KYIV, Ukraine — Fears grew Tuesday for Europe’s largest nuclear power plant as shelling around it continued, a day after the facility was again knocked off Ukraine’s electricity grid and put in the precarious position of relying on its own power to run safety systems.
Repeated warnings from world leaders that fighting around the Zaporizhzhia plant has put it in an untenable situation that could lead to a nuclear catastrophe have done little to stem the hostilities. Russian-installed officials accused the Ukrainian forces of shelling the city where the plant is located on Tuesday, hours after the Ukrainians said Kremlin forces attacked a city across the river.
Both sides have traded such accusations since Russian troops seized the plant early in the war. With the danger rising, an International Atomic Energy Agency team finally traveled to the plant last week, and inspectors are expected to report what they found to the U.N. Security Council later in the day.
Two inspectors remain at the plant, which is run by Ukrainians workers, and Ukrainian presidential adviser Mykhailo Podolyak applauded that decision.
“There are Russian troops now who don’t understand what’s happening, don’t assess the risks correctly,” Podolyak said. “There is a number of our workers there, who need some kind of protection, people from the international community standing by their side and telling (Russian troops): ‘Don’t touch these people, let them work.'”
But that appears to have done little to lessen the risks. On Monday, the IAEA said Ukrainian authorities reported that the plant’s last transmission line was disconnected to allow workers to put out a fire caused by shelling.
“The line itself is not damaged, and it will be reconnected once the fire is extinguished,” the IAEA said.
In the meantime, the plant’s only remaining operational reactor would “generate the power the plant needs for its safety and other functions,” the agency said.
Mycle Schneider, an independent analyst in Canada on nuclear energy, said that means the plant was likely functioning in “island mode,” producing electricity just for its own operations.
“Island mode is a very shaky, unstable, and unreliable way to provide continuous power supply to a nuclear plant,” Schneider said.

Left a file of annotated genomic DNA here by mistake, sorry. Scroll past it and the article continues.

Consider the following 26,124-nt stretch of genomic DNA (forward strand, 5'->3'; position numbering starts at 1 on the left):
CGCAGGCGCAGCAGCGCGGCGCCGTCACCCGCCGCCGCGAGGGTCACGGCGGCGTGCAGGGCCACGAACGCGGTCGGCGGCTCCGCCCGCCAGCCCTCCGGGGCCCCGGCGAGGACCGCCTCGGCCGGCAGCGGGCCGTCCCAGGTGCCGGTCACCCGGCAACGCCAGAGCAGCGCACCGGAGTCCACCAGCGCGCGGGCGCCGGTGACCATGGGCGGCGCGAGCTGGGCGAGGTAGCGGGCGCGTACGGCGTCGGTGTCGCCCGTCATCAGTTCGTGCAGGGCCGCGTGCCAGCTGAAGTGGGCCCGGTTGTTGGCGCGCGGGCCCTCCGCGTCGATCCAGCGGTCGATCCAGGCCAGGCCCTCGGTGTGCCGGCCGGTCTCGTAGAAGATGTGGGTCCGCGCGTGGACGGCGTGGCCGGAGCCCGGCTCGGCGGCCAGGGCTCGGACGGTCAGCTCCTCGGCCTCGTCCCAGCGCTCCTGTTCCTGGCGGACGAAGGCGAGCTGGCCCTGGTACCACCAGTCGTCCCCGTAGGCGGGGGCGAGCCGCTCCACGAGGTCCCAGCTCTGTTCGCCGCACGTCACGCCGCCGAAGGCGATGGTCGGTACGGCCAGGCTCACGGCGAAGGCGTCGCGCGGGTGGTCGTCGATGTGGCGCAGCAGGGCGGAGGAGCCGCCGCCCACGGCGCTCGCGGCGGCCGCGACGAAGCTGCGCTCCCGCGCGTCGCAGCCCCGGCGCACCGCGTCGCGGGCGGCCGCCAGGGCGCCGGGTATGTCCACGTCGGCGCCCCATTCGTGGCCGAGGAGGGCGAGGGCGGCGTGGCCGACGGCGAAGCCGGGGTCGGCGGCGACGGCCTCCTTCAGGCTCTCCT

It was just the latest incident that fueled fears of a potential nuclear disaster in a country still haunted by the world’s worst nuclear accident at Chernobyl. Experts say the reactors at Zaporizhzhia are designed to withstand natural disasters and even aircraft crashes, but the unpredictable fighting around the plant had repeatedly threatened to disrupt critical cooling systems, raising the risk of a meltdown.
Russian-installed officials in the Zaporizhzhia region on Tuesday accused the Ukrainian forces of shelling Enerhodar, the city where the plant is located, and damaging a power line close to the plant.
Russian state news agency RIA Novosti reported, citing its correspondent on the ground, that the power was off in Enerhodar on Tuesday and sounds of explosions could be heard.
Meanwhile, Ukraine’s presidential office said that Russian forces shelled residential buildings in Nikopol, a city across the Dnieper river from the Zaporizhzhia plant. Two people were wounded and a school, a kindergarten and some 30 buildings were damaged, the office said.
Russian shelling elsewhere killed at least three civilians, the statement said.
In the southern Kherson region, occupied by the Russians since early on in the war, the Ukrainian army continued its counteroffensive, destroying Russia’s logistical centers. A pontoon bridge was blown up overnight and a command center was hit, as well as two checkpoints.
In the eastern city of Sloviansk, workers with the Ukrainian Red Cross Society swept up debris Monday from a second rocket attack on its premises in a week. Nobody was hurt in either attack, said Taras Logginov, head of the agency’s rapid response unit. He blamed Russian forces and called the attacks war crimes.
In a row of apartment buildings across the road, the few residents who haven’t evacuated sawed sheets of plywood to board up their shattered windows.
Henadii Sydorenko sat on the porch of his apartment building for a break. He said he’s not sure whether to stay or leave, torn between his responsibility of taking care of three apartments whose owners have already evacuated and the increasing fear of the now frequent shelling.
“It’s frightening,” the 57-year-old said of the shelling. “I’m losing my mind, little by little.”